Israel is widely expected to embark on a major ground incursion into Gaza, seeking to wipe the Palestinian militant group Hamas “off the face of the Earth” in response to a devastating and coordinated terror attack earlier this month.
The prospect of an imminent mass incursion has raised questions about what a postwar future could look like, particularly since Israel’s military strategy does not appear to have a clear endgame.
It comes just more than two weeks since Hamas launched its Oct. 7 assault on Israel, killing 1,400 people and taking more than 200 hostage. More than 5,000 people have been killed in Gaza and over 15,000 injured since the Israel-Hamas war began, according to Palestinian authorities.
Samuel Ramani, associate fellow at the Royal United Services Institute think tank, said Monday that a ground assault by Israel into Gaza now appeared inevitable — albeit not likely over the next 48 to 72 hours or even the rest of the week.
The bigger question, Ramani said, may be what comes next.
Asked whether there is a danger that Israel may end up in a position that it can’t then get out of, Ramani replied, “That’s actually what some of the Israeli officials have even been saying, you know, off the record and privately to various media outlets: We don’t really know what will happen next.”
“One thing that the Israeli political establishment seems to be firmly united against is the notion of occupying the Gaza Strip or reoccupying it,” Ramani told CNBC’s “Squawk Box Europe.”
“But the big question is when you remove the Hamas leadership, what exactly do you replace it with? Do you replace it with the Palestinian Authority, which has extremely low levels of popularity in the Gaza Strip?”
Ramani highlighted that a Hamas senior political leader, Ismail Haniyeh, is more popular among Palestinians than Palestinian Authority President Mahmoud Abbas “by a significant margin,” since many view Abbas as a corrupt pillar of the status quo.
Meanwhile, the Palestinian Authority is likely to be reluctant to look like they are collaborating with Israel, Ramani said.
“So, it is very, very hard to understand what will happen once Hamas goes, and the risk is that many civilians die in this war, Hamas could be going underground, or new extremist movements could develop and Israel’s security could be threatened once again,” he added.
A spokesperson for Israel’s government did not immediately respond to CNBC’s request for comment.
The Israel Defense Forces, meanwhile, has said a full surrender of Hamas and the return of Israeli hostages could end the war in the Gaza Strip.
“The aim here is to totally dismantle Hamas from its military capabilities. If that can be done from the air, and with standoff measures, with very limited exposure to our troops and less damage on the ground, that would be great,” IDF spokesperson Jonathan Conricus told ABC Radio Melbourne.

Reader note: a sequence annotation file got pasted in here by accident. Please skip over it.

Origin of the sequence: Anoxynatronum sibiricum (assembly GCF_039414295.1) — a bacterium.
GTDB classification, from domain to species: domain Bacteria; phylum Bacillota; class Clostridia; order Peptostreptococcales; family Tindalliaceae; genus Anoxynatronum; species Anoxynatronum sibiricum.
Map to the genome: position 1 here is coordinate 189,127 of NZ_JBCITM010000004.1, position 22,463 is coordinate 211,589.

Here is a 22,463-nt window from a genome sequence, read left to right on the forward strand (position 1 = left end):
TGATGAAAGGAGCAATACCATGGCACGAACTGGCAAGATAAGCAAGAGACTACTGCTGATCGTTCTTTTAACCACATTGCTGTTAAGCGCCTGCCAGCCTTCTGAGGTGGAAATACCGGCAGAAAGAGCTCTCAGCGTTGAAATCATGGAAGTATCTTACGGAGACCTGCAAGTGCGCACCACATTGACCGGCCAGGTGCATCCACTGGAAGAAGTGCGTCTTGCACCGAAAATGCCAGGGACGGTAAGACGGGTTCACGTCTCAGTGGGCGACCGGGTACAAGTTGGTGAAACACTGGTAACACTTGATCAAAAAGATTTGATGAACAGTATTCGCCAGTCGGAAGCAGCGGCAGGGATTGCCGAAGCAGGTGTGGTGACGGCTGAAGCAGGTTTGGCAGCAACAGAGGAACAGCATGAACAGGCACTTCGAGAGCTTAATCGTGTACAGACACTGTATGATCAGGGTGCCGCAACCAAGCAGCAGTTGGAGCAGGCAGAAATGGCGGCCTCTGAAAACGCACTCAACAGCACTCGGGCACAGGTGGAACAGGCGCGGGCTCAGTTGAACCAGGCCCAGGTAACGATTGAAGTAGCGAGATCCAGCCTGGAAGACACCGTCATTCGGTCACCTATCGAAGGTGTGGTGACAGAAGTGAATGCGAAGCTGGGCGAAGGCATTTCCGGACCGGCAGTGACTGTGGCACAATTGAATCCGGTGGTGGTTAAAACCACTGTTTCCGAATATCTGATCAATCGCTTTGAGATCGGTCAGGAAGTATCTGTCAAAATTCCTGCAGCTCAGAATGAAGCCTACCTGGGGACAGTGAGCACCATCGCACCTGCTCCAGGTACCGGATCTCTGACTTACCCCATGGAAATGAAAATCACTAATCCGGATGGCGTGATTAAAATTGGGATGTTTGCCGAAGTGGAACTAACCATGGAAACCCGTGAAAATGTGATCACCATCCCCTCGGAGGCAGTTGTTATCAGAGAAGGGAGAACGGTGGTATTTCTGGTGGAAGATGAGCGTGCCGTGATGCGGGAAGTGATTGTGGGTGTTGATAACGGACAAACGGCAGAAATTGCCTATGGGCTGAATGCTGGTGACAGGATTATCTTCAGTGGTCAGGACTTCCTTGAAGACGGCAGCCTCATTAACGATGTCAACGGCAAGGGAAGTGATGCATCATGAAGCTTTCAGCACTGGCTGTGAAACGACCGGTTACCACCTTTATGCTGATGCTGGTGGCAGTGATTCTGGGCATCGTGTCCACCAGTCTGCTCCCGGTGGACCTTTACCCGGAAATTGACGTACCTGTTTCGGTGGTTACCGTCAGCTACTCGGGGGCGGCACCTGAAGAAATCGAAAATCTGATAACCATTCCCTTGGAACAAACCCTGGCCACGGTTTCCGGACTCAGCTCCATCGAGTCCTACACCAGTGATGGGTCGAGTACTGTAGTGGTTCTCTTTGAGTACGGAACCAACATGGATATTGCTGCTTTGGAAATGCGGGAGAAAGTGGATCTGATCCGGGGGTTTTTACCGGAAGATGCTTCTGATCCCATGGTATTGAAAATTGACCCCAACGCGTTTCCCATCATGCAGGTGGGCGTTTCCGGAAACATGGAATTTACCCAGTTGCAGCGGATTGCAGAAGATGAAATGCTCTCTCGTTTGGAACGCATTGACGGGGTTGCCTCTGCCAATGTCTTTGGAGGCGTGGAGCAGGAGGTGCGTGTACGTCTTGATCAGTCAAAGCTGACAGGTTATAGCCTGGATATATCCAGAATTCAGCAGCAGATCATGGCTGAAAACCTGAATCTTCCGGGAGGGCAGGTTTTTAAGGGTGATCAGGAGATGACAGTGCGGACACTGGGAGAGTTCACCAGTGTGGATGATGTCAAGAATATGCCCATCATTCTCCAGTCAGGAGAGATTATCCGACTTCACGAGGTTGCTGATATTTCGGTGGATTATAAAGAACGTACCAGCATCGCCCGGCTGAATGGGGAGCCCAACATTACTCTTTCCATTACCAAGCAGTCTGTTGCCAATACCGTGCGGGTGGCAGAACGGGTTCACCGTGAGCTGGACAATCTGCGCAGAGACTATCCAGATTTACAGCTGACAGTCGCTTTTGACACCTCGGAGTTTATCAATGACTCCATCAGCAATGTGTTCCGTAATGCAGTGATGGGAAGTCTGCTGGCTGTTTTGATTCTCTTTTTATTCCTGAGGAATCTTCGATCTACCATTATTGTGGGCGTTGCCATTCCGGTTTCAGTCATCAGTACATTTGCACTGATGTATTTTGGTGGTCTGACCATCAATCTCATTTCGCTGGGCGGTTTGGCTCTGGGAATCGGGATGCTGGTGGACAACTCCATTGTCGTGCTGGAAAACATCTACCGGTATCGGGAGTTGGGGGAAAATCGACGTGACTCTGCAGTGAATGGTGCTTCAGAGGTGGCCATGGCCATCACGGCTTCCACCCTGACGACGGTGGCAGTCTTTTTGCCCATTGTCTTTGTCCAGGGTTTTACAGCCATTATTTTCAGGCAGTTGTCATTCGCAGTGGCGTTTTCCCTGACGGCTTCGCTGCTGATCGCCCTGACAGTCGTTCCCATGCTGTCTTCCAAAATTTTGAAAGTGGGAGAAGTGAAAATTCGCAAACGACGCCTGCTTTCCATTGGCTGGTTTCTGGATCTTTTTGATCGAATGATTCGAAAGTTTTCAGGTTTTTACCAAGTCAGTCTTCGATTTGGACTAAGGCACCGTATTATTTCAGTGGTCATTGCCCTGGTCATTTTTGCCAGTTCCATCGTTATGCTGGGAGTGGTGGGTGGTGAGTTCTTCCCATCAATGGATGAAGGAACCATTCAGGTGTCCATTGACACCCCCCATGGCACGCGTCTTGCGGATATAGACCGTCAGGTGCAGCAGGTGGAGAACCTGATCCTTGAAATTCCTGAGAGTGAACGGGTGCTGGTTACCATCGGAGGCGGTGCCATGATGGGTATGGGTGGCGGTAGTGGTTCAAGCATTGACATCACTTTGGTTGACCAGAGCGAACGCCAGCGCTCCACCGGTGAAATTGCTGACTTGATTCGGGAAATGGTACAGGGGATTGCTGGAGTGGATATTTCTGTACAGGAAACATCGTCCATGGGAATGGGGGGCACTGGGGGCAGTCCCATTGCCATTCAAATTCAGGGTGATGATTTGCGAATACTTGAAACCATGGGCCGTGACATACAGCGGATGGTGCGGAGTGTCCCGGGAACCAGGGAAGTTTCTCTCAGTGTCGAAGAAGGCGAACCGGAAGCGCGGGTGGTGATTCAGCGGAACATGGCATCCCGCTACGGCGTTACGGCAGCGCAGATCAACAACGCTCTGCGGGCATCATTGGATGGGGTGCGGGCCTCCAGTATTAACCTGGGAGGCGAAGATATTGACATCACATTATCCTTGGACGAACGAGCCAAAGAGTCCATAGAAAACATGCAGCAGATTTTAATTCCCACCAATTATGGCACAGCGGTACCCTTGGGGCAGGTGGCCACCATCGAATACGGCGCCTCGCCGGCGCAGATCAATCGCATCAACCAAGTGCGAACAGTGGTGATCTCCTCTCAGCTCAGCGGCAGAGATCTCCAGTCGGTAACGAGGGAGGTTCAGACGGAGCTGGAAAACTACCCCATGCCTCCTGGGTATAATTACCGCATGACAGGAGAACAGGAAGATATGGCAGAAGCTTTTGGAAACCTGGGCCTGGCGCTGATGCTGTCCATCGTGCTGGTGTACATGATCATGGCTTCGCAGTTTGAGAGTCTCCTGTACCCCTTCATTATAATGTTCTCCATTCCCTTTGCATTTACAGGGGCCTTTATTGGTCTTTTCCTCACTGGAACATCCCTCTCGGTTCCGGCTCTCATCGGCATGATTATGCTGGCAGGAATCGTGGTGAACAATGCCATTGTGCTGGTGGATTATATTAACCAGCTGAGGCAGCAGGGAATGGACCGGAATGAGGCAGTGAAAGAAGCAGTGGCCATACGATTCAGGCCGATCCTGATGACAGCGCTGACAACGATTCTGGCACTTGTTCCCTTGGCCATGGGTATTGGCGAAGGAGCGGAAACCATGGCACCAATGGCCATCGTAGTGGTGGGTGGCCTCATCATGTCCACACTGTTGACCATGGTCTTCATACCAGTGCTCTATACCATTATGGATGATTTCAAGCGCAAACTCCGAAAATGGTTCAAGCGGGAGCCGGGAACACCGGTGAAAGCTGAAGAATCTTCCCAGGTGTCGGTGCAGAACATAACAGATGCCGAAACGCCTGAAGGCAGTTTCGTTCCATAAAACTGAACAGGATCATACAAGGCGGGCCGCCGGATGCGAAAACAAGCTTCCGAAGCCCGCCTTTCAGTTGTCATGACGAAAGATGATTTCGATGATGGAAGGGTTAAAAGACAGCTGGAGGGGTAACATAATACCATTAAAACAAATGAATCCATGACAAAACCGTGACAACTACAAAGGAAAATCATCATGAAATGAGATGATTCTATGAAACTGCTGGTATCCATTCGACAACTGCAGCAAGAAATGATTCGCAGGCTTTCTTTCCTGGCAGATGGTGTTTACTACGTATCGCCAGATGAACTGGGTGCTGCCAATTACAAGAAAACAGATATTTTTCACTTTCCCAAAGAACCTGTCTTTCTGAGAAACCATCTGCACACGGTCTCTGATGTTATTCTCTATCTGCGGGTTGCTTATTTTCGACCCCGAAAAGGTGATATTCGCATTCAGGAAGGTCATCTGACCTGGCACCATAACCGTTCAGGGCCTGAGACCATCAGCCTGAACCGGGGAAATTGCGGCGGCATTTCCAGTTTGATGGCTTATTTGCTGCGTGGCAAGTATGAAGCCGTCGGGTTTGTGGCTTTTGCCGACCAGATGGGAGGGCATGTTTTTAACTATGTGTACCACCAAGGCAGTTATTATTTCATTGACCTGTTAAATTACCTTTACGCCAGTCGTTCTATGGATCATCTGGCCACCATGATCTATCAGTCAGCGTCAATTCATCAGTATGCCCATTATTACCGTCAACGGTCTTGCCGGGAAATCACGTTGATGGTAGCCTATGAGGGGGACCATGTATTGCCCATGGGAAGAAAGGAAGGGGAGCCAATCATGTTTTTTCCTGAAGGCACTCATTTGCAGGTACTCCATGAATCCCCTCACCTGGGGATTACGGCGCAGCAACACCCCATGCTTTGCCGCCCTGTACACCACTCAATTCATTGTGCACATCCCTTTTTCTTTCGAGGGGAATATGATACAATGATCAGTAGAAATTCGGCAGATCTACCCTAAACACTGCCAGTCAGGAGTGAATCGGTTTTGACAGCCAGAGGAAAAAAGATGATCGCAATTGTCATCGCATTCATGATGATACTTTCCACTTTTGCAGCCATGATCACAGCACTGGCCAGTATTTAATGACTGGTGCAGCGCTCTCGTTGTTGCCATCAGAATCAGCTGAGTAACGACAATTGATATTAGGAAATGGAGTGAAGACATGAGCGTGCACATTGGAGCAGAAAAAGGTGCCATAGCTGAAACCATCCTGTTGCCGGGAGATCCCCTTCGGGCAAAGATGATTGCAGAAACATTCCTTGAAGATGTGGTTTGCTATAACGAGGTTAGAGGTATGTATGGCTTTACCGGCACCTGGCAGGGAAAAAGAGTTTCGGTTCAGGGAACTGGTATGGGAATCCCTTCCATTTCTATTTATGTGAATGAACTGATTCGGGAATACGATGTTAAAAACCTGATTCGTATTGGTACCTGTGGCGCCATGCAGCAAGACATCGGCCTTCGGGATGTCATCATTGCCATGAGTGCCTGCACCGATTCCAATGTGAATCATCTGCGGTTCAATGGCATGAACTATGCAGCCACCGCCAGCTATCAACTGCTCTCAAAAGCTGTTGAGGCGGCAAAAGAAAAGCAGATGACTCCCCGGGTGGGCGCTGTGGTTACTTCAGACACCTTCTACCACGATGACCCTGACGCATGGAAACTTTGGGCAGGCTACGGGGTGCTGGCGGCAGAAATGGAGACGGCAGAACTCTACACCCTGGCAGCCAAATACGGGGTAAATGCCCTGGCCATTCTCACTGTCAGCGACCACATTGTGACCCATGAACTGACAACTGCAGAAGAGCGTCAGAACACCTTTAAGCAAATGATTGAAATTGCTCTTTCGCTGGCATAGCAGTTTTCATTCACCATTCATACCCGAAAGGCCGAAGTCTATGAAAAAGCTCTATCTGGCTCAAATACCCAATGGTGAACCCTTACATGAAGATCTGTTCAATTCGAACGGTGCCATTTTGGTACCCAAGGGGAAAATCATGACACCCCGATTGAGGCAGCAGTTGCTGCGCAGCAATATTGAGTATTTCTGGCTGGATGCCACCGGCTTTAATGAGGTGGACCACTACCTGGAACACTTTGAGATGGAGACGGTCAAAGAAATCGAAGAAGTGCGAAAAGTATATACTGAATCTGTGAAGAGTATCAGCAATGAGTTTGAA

‘Violence will just breed more violence’
The United Nations has previously called for an “immediate humanitarian cease-fire” amid the Israel- Hamas war, pushing for Hamas to immediately and unconditionally release those it is holding captive and urging Israel to allow unrestricted access of essential basic supplies to Gaza.
The Gaza Strip is a narrow portion of land sandwiched between Israel, Egypt and the Mediterranean Sea. It is one of the most densely populated places in the world, with more than 2 million people living in conditions that human rights organizations have equated to an “open-air prison.”
Yossi Mekelberg, associate fellow at Chatham House, said Monday that there was “no magic wand” to bring an end to this kind of war, a conflict which he said had been left “to fester for way too long.”
“I think right now, gradually everyone understands that wiping out Hamas is not a matter of just bombing Gaza and not a matter of even a ground offensive. You have to deal with Hamas as a military force, Hamas as a political force and also Hamas as an idea,” Mekelberg told CNBC’s “Street Signs Europe.”
“At the same time, we see the magnitude of destruction and death among Palestinians right now. It is not a crisis anymore, it is a disaster … which is unacceptable,” he continued.
“How you reconcile between all of this, reducing the casualties, the suffering of Palestinians but at the same time ensuring that Hamas is not capable of hurting Israel the way it did is a challenge,” Mekelberg said. “It probably won’t be resolved in a matter of days or weeks in just one operation.”
To find a political solution to the Israel-Hamas war, Mekelberg said, policymakers would need to take a fresh approach to the root cause of the conflict. “You need new leadership in both political entities. You need people to think along peaceful co-existence,” he said.
“You need innovative and creative ideas, and you need a new generation that understands that violence will just breed more violence and bloodshed and won’t improve the life of either side one iota.”